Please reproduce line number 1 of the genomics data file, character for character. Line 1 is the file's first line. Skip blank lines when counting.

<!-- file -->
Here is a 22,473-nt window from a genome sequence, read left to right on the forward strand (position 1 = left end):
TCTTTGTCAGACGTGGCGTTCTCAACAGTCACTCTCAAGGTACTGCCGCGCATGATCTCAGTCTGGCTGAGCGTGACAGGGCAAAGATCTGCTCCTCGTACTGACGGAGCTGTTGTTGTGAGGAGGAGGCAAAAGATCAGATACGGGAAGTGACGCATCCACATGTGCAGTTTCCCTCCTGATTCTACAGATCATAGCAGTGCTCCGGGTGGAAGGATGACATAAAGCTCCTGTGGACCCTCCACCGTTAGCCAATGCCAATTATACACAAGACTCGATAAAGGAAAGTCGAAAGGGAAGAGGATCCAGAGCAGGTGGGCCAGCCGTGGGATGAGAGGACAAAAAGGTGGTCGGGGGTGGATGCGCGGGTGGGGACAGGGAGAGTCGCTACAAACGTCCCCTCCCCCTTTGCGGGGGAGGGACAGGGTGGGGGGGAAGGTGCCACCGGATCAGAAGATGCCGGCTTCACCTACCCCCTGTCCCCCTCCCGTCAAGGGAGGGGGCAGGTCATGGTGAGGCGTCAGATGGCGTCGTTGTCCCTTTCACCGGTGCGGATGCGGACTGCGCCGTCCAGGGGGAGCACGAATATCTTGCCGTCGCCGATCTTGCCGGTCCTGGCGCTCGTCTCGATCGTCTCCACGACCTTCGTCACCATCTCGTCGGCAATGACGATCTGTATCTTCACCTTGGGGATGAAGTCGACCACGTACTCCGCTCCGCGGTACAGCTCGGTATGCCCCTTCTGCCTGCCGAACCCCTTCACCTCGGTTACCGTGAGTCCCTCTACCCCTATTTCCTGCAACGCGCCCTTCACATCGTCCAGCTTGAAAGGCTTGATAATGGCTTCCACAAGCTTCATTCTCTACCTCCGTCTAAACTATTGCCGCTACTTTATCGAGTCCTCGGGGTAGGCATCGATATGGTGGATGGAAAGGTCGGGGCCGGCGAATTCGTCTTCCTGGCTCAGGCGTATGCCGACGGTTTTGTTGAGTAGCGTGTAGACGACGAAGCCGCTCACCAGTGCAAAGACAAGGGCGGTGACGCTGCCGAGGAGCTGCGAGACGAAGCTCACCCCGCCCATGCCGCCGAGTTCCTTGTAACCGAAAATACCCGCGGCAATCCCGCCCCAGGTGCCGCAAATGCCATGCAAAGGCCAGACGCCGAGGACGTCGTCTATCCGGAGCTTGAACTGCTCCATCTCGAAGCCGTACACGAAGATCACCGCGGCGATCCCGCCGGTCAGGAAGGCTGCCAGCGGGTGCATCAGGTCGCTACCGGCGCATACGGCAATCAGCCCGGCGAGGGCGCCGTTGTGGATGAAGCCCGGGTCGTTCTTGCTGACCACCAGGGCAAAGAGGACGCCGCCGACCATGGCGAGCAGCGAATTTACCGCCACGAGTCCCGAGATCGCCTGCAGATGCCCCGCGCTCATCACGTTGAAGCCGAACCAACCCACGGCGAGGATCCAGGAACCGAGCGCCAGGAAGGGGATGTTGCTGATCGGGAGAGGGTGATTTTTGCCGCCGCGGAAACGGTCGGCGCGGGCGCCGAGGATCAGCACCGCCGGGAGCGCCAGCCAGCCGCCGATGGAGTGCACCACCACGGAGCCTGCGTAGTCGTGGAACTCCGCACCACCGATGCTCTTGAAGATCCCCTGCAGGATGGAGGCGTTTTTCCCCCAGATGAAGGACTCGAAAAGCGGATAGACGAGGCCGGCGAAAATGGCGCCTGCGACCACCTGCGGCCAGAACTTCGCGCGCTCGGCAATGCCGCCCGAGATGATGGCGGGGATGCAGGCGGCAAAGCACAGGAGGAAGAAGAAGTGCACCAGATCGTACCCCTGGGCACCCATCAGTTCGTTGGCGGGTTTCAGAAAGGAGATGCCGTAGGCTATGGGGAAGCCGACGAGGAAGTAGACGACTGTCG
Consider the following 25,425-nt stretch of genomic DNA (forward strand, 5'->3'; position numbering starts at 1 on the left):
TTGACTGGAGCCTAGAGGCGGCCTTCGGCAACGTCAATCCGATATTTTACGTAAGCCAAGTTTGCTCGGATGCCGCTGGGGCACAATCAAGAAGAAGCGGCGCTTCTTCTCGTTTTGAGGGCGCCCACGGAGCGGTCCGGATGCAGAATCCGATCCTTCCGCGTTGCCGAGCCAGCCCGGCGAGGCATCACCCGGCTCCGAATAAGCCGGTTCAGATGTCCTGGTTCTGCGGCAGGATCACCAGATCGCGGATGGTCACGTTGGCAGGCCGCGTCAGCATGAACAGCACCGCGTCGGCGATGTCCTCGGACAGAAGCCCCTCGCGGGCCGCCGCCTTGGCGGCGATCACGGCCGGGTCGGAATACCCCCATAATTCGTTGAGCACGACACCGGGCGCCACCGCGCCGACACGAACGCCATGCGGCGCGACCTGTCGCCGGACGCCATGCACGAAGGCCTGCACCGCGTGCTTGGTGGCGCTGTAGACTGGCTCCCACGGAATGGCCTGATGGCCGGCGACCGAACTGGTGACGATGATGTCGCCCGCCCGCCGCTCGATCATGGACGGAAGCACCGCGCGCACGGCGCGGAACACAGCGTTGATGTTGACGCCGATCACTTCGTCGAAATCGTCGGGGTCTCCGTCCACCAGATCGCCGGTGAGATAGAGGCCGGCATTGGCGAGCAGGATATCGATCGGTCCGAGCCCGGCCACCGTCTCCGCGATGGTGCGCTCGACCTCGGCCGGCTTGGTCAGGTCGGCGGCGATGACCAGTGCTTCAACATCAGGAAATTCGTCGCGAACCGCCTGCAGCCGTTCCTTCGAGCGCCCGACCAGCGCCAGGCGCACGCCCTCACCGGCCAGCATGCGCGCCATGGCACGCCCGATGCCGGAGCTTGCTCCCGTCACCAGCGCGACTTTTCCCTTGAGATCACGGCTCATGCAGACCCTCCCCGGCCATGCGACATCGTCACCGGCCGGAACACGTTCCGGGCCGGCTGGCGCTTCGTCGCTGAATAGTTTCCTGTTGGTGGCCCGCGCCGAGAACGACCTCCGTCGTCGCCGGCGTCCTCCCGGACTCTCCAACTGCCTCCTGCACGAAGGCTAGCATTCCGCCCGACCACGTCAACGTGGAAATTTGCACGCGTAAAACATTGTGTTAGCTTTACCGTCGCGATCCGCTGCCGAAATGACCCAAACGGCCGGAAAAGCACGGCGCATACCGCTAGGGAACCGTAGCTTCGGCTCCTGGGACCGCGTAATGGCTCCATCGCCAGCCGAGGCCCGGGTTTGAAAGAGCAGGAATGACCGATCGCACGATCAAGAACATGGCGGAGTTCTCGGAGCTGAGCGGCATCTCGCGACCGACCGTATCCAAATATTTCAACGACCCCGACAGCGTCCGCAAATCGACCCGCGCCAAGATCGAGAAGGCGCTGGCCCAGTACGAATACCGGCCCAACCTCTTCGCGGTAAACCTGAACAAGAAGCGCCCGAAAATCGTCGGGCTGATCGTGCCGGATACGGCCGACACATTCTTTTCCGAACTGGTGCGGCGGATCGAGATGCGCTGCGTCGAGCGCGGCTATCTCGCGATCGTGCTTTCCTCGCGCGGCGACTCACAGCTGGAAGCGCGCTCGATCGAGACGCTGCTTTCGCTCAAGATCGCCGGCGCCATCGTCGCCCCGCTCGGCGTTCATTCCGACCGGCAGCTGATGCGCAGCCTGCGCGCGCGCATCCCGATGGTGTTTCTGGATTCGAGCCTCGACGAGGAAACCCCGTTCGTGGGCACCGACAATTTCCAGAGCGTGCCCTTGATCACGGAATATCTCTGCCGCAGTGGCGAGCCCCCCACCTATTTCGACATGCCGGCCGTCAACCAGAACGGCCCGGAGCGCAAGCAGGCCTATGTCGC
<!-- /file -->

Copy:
Here is a 22,473-nt window from a genome sequence, read left to right on the forward strand (position 1 = left end):